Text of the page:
Friday, December 29, 2006
Over the Rhine--Drunkard's Prayer (2005)
Artist-Over the Rhine
Release Date-Mar 29, 2005
Genre/Style-Alternative Pop/ Rock Adult Alternative Pop/ Rock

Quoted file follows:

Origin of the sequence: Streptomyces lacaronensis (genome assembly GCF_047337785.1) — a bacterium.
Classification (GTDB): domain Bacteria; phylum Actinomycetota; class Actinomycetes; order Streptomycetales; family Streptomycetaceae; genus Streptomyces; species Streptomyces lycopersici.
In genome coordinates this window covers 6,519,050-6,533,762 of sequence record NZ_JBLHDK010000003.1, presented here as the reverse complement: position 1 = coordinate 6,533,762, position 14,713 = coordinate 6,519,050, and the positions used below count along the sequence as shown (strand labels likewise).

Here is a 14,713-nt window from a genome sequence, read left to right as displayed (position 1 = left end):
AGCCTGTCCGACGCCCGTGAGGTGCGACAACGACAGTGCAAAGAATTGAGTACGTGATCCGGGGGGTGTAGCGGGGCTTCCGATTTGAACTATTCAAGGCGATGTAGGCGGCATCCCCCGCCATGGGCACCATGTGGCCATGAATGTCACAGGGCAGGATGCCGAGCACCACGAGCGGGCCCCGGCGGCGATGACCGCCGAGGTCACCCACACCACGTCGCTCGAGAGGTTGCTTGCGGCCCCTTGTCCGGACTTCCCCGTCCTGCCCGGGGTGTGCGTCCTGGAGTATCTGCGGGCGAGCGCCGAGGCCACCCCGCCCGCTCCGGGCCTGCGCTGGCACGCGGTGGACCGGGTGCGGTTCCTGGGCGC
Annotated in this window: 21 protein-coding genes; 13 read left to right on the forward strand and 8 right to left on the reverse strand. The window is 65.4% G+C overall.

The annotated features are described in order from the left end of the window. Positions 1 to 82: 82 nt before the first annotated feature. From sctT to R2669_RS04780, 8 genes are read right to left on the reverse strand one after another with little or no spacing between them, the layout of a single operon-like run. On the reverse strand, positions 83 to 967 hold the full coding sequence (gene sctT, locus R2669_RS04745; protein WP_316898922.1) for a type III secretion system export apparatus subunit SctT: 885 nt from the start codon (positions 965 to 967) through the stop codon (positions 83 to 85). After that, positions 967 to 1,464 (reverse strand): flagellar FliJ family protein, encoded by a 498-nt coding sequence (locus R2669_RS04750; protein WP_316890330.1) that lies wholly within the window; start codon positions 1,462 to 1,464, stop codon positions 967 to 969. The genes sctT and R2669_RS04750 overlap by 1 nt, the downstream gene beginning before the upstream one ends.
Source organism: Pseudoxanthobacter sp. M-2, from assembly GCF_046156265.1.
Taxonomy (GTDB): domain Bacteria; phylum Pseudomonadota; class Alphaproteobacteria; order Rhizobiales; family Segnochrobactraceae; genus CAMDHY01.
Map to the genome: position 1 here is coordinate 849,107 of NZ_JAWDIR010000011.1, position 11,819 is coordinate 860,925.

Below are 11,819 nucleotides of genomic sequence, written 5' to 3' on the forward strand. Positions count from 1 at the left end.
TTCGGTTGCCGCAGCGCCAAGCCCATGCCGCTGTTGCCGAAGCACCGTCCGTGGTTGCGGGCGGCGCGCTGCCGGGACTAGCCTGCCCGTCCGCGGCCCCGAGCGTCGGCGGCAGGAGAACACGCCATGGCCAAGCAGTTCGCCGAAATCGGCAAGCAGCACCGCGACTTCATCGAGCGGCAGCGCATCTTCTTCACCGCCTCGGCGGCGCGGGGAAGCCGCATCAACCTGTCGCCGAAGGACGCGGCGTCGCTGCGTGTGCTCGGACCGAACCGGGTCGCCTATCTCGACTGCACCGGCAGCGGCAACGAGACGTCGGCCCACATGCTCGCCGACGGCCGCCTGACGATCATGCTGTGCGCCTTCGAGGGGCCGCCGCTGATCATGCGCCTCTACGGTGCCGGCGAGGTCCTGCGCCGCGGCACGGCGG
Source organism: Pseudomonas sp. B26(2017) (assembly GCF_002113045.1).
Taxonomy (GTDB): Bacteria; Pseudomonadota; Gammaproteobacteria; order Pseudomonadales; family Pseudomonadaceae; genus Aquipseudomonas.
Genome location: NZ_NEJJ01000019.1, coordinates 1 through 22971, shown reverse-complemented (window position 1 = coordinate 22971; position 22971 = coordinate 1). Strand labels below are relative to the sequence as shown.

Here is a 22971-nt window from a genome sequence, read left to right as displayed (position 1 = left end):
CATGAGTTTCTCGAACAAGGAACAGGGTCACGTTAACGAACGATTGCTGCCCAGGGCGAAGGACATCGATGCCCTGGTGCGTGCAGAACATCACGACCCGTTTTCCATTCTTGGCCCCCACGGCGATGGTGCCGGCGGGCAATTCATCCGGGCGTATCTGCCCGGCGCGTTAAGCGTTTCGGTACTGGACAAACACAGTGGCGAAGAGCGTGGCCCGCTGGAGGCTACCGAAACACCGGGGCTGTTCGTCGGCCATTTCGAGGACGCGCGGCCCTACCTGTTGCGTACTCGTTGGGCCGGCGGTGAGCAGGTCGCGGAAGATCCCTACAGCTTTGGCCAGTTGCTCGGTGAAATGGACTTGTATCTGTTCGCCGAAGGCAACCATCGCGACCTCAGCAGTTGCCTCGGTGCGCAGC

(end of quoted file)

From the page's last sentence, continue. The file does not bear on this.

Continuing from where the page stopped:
Review-Out from under the sprawling, ambitious Ohio, where sonic and lyric expanses were truly ambitious yet emotionally taut and controlled, Over the Rhine bring things back to the heart on Drunkard's Prayer. Literally recorded in the living room of Karin Bergquist and Linford Detweiler, it is the most intimate and personal recording in OTR's catalog. Acoustic guitars, upright bass, and piano are the primary instruments of expression here, though a drum kit, electric guitar, cello, and some sparse horns and organs weave their way through this quietly elegant mix. As a singer, Bergquist is becoming a true stylist. She has always been subtle, but she manages to underscore the maximum emotional intent in a sung line by relying on nuance and an increasingly sophisticated manner of phrasing rather than histrionics. She lets her words drop with full literate articulation, yet she leaves unnecessary weight outside the song's frame. There is no ether on Drunkard's Prayer; songs are relaxed yet fully formed, rooted in a sense of place and time. There is a touch of melancholy even in the most hopeful tomes here, such as on the gorgeous "Born," where Pete Hicks' slippery electric guitar hovers spectrally over the sparse piano and acoustic foundation. Bergquist juxtaposes the seriousness of learning to love and laugh in the midst of living an everyday existence: "Put your elbows on the table/I'll listen as long as I am able/There's nowhere I'd rather be/Secret fears, the supernatural/Thank God for this new laughter/Thank God the joke's on me…." Lines wind together and shimmer in the foreground as voice and instruments become one. On "Spark," amid Detweiler's piano and David Henry's cello, gently yet purposefully strummed six-strings gently urge Bergquist to offer love's manifesto as the only concrete hope in the midst of fear: "You either lose your fear/Or spend your life with one foot in the grave/Is God the last romantic?" Addressing fear is a preoccupation; it is touched on nearly everywhere — not as a physical force, but as an elemental construct in the heart of Bergquist's protagonists, a place inside the individual that needs to be encountered, entered into a dialogue with, and understood if it is to be dismissed — give a listen to "Lookin' Forward" and "Little Did I Know." Love in its different incarnations — from embrace to loss and grief to acceptance — is the other experiential terrain here. "Hush Now," "I Want You to Be My Love," and "Bluer" are fine and varied illustrations where folk, rock, and American roots musics caress and kiss. The set closes with a an original, arresting arrangement of "My Funny Valentine." It is here that Bergquist's discipline as a vocalist is displayed in spades. Drunkard's Prayer is perhaps the only recording that could have followed Ohio. It is tender, poetic, gracious, and in places deeply moving. As mature and assured as it is, it may also be the best place for the uninitiated to get acquainted with OTR.